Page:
Our politicians in the U.S. spend more time raising campaign and party money than they do making policy, and when they do make policy it’s usually with their donors in mind and holding their hands.  We need to shake off the ridiculous notions of cash as free speech and maybe we can get somewhere.

        1. There are no restrictions on private funding of political parties in Norway, but as of 2005 there is a law that requires all political parties to report all funding. Up until recently the only private entities who’ve sponsored political campaigns to any serious degree has been some of the big unions, but as a response to the current government’s long standing election streak, some very wealthy and entitled norwegian merchants have promised a good deal of money to the election campaigns of the opposition:
 (In norwegian)..

          And I don’t like to be a pessimist and I’m not especially proud of the current crop of so-called social democratic leaders, but I can’t see anything good come of this. The major opposition party, Right (the opposite to left, not the moral choice) have promised to start massive privatization programs if they are elected.

          1.  Thanks, I got my info from a CNN article IIRC. It would be a real shame if your country strayed away from successful progressive policies to a more neoliberal direction. I’d warn you all to look at the U.S. if you want to see how disastrous that direction is. Generations have an awful habit of getting restless about a good thing and choosing to fix what isn’t broken. In the U.S. our “boomers” (the “me me me generation”) did this. After enjoying the benefits of (somewhat) progressive polices for ages they decided they’d be selfish and give neoliberalism a try. We know how that turned out: Reagan, debt, increasing inequality etc. etc.

    3. Well, I’d agree with you, but you’ve oversimplified it, and “the American people” are not very happy with it, matter of fact. But political parties in the UK also have to get money from somewhere–you don’t run for office for cheap. The obvious answer is to pay for political campaigns from taxes and not allow anyone to use any money other than the allotted tax dollars–putting everyone on equal footing and eliminating the constant need for elected officials to fund-raise.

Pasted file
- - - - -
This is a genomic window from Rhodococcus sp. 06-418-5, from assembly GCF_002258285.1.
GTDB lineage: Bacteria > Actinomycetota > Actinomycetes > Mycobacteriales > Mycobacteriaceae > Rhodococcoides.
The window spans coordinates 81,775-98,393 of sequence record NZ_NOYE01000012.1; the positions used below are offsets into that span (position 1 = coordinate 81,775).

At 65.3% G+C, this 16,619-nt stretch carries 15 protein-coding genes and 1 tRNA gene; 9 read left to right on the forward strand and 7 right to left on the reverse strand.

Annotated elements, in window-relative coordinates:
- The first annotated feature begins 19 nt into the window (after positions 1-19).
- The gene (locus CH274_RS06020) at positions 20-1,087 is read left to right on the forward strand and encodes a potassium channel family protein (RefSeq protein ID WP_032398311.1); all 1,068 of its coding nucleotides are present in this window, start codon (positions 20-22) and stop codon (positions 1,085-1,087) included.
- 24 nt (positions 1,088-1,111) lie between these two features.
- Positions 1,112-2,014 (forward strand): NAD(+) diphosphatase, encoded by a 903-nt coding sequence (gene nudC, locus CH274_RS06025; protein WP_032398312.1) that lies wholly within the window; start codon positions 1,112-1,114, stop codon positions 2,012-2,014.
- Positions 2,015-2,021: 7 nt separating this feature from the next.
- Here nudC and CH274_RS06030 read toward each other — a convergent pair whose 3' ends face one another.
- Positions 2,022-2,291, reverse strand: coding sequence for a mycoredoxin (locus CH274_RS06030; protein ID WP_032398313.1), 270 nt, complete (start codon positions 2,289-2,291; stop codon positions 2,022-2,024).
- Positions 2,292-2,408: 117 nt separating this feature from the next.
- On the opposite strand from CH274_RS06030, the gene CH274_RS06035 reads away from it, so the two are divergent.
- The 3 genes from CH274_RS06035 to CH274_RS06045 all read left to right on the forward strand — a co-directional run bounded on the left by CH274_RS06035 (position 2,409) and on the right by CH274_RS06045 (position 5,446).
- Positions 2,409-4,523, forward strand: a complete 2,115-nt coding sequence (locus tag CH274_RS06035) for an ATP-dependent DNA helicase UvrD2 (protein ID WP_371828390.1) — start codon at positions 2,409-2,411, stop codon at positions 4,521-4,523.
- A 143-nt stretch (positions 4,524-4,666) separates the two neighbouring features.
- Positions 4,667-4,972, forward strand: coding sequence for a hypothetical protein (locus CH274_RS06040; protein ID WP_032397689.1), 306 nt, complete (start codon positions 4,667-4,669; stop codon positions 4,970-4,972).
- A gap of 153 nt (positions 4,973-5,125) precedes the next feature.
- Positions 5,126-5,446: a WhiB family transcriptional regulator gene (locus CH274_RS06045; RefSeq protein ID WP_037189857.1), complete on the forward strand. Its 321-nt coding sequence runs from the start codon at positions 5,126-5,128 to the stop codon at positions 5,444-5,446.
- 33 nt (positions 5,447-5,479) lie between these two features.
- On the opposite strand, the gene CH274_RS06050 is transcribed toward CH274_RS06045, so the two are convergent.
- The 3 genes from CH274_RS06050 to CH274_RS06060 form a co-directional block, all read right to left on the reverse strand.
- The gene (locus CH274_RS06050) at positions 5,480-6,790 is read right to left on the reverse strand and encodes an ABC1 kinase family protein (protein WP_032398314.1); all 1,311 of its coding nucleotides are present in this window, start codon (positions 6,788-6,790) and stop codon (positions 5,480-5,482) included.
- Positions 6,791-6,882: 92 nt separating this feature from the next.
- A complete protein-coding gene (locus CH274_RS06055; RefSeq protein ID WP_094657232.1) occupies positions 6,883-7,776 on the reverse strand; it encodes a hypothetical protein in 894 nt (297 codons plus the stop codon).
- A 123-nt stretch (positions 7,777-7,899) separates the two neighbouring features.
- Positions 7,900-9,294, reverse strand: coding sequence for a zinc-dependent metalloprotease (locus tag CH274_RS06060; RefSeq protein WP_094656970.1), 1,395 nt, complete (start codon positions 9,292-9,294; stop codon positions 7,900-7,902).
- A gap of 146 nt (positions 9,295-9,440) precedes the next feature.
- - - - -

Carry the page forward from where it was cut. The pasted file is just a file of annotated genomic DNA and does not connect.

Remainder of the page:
What doesn’t seem productive is criticizing American CITIZENS because the need to constantly raise campaign funds has corrupted the political system.

  6. If you go to Mikey’s Twitter page, his last 3 tweets have him discussing the “positive” parts of CISPA, as in this gem:

    #CISPA doesnt require anyone to provide anything to the government. All sharing of cyber threat information would be voluntary #CISPAalert

    Sure Mike, just keep digging that hole. At least there’s people calling him on it.

    Whoops, forgot the link:

  7. A small point, but any time I see the word “cyber” used seriously by current-day politicians and not in a bad, cheap science fiction movie of the 1980s or 90s, I die a little inside.

  8. F Mike Rogers and his district. His district is full of morons still clinging to the fears of Detroit white flight even though the district is well removed from Detroit and it’s inhabitants are a generation away from anything Detroit except for the occasional jaunt to a Tiger or Red Wing game. This is how Rogers still gets elected.

    That said, all Rogers ever has been and ever will be is a shill. He gets bought and sold. He offers very little positive to America’s electorate. Think of him as a male Michele Bachmann, just less Jesus juice, and full on corporatocracy.

  9. Orrin Hatch’s NSA Data Center is almost complete in Utah. It has an acre of floor space and Rocky Mountain Power/Utah Power and Light dedicated a new generating station to power it, and it alone.

    Electric bill is rumored to be $5M a month.